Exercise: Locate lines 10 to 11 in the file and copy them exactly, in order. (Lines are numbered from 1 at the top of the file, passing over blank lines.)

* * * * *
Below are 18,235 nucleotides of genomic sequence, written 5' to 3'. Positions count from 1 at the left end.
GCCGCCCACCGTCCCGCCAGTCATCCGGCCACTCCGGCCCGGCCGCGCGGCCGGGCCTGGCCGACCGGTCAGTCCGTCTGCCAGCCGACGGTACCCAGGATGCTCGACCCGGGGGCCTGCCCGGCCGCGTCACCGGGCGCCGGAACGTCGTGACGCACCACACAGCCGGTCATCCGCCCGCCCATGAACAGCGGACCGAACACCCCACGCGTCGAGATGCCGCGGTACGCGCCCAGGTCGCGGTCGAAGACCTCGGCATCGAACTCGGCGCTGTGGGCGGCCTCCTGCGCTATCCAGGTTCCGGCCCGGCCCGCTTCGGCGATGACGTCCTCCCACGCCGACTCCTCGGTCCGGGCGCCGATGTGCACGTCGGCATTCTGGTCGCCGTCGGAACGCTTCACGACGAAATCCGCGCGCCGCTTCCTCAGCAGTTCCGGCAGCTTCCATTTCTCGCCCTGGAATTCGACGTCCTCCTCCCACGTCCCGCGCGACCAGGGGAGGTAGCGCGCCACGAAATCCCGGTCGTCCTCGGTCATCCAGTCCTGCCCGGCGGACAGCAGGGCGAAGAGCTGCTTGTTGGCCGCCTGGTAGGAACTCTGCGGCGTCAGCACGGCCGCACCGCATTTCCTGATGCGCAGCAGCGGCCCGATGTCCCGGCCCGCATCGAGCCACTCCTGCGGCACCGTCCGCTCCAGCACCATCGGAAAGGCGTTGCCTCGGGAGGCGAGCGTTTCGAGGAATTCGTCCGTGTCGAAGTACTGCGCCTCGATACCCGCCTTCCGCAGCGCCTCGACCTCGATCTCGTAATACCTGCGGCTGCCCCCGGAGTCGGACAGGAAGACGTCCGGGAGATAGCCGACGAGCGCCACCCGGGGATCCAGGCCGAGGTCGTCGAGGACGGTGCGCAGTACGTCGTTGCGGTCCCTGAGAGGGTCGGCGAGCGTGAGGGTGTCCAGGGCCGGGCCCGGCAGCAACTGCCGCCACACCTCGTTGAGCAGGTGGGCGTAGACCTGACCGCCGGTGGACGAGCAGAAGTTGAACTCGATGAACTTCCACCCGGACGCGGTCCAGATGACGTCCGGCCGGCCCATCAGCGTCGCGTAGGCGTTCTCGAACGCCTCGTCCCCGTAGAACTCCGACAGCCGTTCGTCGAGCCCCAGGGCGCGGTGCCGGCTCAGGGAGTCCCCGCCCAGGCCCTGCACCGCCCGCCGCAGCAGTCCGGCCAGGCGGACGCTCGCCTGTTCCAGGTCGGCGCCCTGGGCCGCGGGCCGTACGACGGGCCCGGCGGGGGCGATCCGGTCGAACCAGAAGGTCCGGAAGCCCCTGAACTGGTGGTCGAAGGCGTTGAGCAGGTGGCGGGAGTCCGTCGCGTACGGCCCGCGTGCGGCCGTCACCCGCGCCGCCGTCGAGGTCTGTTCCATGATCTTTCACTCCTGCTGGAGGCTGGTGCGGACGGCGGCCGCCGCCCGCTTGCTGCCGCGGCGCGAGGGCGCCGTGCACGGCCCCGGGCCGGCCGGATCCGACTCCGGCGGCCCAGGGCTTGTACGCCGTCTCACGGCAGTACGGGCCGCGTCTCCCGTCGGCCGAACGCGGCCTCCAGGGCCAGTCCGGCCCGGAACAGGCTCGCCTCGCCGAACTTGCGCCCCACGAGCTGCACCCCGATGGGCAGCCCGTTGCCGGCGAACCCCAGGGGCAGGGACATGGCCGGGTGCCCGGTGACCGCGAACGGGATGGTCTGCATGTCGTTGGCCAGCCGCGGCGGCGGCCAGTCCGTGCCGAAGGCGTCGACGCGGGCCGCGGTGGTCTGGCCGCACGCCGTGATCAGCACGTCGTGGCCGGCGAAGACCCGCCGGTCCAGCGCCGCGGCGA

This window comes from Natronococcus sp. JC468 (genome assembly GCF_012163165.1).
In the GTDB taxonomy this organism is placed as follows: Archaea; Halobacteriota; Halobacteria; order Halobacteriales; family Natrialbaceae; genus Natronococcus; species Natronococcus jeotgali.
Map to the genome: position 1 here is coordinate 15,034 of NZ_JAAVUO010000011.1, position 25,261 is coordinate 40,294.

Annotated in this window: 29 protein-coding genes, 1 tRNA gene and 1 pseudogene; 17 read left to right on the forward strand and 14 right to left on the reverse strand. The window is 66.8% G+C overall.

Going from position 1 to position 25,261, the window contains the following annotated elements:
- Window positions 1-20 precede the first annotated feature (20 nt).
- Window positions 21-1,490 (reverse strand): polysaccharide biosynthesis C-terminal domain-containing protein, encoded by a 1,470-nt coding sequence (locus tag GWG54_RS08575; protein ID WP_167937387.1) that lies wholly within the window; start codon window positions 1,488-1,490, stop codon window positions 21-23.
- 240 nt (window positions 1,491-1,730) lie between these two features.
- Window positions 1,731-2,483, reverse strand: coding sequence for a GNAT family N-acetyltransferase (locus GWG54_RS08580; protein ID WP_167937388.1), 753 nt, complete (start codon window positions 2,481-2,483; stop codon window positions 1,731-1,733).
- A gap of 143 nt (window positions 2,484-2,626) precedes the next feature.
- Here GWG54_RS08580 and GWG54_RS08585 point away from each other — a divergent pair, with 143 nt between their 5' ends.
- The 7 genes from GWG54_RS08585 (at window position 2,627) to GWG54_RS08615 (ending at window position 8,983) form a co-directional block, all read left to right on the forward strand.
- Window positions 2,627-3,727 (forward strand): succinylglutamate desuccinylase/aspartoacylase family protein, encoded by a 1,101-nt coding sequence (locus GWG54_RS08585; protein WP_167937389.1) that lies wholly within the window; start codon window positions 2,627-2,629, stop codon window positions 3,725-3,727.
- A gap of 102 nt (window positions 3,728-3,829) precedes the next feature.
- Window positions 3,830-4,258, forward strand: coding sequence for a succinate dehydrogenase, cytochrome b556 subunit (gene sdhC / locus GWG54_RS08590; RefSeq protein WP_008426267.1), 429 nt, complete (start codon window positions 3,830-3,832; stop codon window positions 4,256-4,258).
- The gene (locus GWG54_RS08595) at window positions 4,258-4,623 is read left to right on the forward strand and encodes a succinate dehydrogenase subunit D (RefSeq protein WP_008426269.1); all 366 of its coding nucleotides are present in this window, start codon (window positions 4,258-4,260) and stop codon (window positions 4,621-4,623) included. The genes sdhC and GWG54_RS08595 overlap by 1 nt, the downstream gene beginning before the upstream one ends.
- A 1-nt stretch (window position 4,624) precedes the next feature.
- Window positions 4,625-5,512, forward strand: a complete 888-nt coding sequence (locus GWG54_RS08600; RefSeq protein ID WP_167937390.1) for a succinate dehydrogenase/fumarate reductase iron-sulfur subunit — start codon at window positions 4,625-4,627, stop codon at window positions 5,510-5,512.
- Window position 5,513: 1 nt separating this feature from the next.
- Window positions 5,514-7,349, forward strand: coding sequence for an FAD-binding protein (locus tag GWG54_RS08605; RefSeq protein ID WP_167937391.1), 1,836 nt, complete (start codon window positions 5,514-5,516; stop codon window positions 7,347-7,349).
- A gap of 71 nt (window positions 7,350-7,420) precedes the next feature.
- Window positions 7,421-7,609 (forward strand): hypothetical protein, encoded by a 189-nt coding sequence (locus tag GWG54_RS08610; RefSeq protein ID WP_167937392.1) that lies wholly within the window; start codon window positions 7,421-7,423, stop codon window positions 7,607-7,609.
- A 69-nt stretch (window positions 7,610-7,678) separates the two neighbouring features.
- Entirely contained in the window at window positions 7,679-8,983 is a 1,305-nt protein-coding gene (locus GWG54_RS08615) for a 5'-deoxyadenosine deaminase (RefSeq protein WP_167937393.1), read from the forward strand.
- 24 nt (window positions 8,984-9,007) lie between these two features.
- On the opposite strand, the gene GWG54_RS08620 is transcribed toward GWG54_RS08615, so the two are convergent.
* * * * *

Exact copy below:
- 240 nt (window positions 1,491-1,730) lie between these two features.
- Window positions 1,731-2,483, reverse strand: coding sequence for a GNAT family N-acetyltransferase (locus GWG54_RS08580; protein ID WP_167937388.1), 753 nt, complete (start codon window positions 2,481-2,483; stop codon window positions 1,731-1,733).